Searching over 5,500,000 cases.


searching
Buy This Entire Record For $7.95

Official citation and/or docket number and footnotes (if any) for this case available with purchase.

Learn more about what you receive with purchase of this case.

In the Matter of Kumar Hood v. Brian Fischer

State of New York Supreme Court, Appellate Division Third Judicial Department


November 8, 2012

IN THE MATTER OF KUMAR HOOD, PETITIONER,
v.
BRIAN FISCHER, AS COMMISSIONER OF CORRECTIONS AND COMMUNITY SUPERVISION, RESPONDENT.

MEMORANDUM AND JUDGMENT

Calendar Date: September 26, 2012

Before: Peters, P.J., Lahtinen, Malone Jr., Kavanagh and McCarthy, JJ.

Proceeding pursuant to CPLR article 78 (transferred to this Court by order of the Supreme Court, entered in Albany County) to review a determination of the Superintendent of Sullivan Correctional Facility which found petitioner guilty of violating certain prison disciplinary rules.

Petitioner, a prison inmate, was visiting with his wife when a correction officer observed that the wife had her back turned towards petitioner, her shirt was lifted up from behind, her pants were unbuttoned and petitioner, whose pants were slightly down, was pulling her pants up from behind. The officer confronted the couple and attempted to have them go into a meeting room; the wife suddenly rushed to a door and ignored the officer's commands to turn around and enter the meeting room.

When she eventually complied, the officer noted that her pants were unbuttoned and had been pulled down. A misbehavior report was subsequently filed charging petitioner with refusing a direct order, creating a disturbance and violating facility visiting procedures by having inappropriate physical contact with his wife. After a tier II disciplinary hearing, petitioner was found guilty of creating a disturbance and violating facility visiting procedures. After an unsuccessful administrative appeal, petitioner commenced this CPLR article 78 proceeding.

Initially, respondent concedes and we agree that the determination finding petitioner guilty of creating a disturbance is not supported by substantial evidence (see Matter of Smith v Fischer, 87 AD3d 1198, 1199 [2011]; Matter of Minton v Fischer, 73 AD3d 1347, 1348 [2010], appeal dismissed 15 NY3d 848 [2010]). Inasmuch as petitioner has already served the penalty and no loss of good time was imposed, there is no need to remit the matter for a redetermination of the penalty (see Matter of Franza v Venettozzi, 98 AD3d 782, 783 [2012]).

We reach a different conclusion with respect to the charge of violating facility visiting procedures. "An inmate shall comply with and follow the guidelines and instructions given by staff regarding facility visiting procedures pursuant to the requirements of departmental Directive No. 4403 (7 NYCRR Part 200)" (7 NYCRR 270.2 [B] [26] [i]). Here, the correction officer's testimony and the content of the misbehavior report indicate that petitioner and his wife were observed in the visitation yard with their clothing in various stages of undress, suggesting they had been involved in some form of inappropriate physical contact. In addition, when confronted by a correction officer, the wife ignored the officer's order to go to the meeting room, giving support to the suggestion that the couple had been engaged in inappropriate conduct. Petitioner and his wife offered an innocent explanation to the effect that when observed by the correction officer, the wife was trying to get to a bathroom because she was ill. However, this testimony stood in stark contrast to that offered by the correction officer and served to create a credibility issue to be resolved by the Hearing Officer (see Matter of Carrasco v Fischer, 96 AD3d 1315, 1316 [2012]; Matter of Costa v Connolly, 94 AD3d 1322, 1322 [2012]). In that regard, it must also be noted that the correction officer and sergeant who spoke to the wife immediately after the incident testified that neither she nor petitioner ever claimed that she was ill. Also, petitioner's credibility in this regard had to be judged against his institutional record, which included numerous prior instances where he had been warned of engaging in inappropriate physical contact with his wife during visitation (see Matter of Rodriguez v Selsky, 50 AD3d 1337, 1337 [2008]; Matter of Mealer v Selsky, 290 AD2d 778, 778 [2002]). Accordingly, substantial evidence supports the determination finding petitioner guilty of this charge (see Matter of Rodriguez v Selsky, 50 AD3d at 1337; Matter of Mealer v Selsky, 290 AD2d at 778). Petitioner's remaining claims, including his allegation that the Hearing Officer was biased, have been reviewed and are either unpreserved or lack merit (see Matter Smith v Prack, 98 AD3d 1180 [2012]).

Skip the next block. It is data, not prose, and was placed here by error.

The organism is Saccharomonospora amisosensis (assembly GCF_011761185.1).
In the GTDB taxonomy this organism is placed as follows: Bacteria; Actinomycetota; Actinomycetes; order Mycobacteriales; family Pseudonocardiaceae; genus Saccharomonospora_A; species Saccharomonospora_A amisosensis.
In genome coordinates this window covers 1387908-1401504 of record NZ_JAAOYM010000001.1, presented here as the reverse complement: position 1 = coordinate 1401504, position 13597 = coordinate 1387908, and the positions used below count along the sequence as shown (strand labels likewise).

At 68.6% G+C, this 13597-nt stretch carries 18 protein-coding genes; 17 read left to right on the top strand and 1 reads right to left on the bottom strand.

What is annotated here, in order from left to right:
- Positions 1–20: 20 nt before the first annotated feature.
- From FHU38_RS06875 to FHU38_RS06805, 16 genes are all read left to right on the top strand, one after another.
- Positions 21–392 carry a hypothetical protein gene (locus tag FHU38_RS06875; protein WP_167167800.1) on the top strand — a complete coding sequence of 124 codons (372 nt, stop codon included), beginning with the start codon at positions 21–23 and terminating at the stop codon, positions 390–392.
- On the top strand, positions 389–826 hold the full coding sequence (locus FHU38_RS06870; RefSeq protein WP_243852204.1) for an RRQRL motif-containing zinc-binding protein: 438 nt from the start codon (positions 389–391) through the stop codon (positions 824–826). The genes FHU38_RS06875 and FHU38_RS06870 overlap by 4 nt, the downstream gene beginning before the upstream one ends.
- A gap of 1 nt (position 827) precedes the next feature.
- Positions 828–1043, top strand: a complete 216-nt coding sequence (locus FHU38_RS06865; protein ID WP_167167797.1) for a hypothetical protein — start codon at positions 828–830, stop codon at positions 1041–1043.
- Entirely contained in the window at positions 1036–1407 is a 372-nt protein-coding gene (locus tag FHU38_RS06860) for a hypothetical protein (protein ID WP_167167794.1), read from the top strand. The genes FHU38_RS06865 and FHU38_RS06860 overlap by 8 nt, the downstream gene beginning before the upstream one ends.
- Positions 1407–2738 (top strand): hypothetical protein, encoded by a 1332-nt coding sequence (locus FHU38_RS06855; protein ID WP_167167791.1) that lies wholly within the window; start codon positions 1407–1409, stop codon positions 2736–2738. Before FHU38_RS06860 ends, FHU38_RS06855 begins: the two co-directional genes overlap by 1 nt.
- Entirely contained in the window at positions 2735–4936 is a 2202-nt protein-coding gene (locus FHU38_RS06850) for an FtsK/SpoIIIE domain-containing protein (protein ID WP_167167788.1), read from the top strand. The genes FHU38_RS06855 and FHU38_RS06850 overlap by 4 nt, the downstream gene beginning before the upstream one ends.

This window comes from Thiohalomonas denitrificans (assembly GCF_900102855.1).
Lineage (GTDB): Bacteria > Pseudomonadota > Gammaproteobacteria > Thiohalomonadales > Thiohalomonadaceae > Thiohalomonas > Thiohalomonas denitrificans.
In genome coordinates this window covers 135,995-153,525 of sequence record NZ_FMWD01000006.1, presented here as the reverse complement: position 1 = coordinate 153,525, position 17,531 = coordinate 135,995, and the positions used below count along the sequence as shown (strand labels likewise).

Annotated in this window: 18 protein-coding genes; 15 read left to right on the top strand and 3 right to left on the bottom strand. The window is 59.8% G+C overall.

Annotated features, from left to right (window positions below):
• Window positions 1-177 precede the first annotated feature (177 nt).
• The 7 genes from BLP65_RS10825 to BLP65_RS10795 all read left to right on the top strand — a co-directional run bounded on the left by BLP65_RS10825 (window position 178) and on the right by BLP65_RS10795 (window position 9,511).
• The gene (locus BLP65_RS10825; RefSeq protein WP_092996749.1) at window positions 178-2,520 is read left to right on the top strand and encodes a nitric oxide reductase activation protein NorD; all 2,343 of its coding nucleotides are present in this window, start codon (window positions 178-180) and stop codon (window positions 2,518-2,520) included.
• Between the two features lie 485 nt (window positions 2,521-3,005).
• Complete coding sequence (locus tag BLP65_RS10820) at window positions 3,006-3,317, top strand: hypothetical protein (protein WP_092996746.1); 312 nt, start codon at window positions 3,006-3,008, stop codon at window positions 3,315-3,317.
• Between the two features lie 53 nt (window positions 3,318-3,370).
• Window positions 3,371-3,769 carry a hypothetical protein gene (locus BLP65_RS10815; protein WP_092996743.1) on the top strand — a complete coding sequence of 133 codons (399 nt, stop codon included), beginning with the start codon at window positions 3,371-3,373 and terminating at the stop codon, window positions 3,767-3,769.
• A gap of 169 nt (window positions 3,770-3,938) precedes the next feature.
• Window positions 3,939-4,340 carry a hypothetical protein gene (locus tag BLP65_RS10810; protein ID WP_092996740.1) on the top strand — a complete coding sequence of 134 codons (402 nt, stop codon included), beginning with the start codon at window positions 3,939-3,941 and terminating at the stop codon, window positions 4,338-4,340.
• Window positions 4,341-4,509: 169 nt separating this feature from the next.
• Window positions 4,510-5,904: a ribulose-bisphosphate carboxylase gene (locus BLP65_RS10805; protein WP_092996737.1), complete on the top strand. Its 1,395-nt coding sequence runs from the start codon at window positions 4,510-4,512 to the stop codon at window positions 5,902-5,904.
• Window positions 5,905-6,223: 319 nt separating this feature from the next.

Peters, P.J., Lahtinen, Malone Jr., Kavanagh and McCarthy, JJ., concur.

ADJUDGED that the determination is modified, without costs, by annulling so much thereof as found petitioner guilty of creating a disturbance; petition granted to that extent and respondent is directed to expunge all references to this charge from petitioner's institutional record; and, as so modified, confirmed.

ENTER:

Robert D. Mayberger

Clerk of the Court

20121108

© 1992-2012 VersusLaw Inc.



Buy This Entire Record For $7.95

Official citation and/or docket number and footnotes (if any) for this case available with purchase.

Learn more about what you receive with purchase of this case.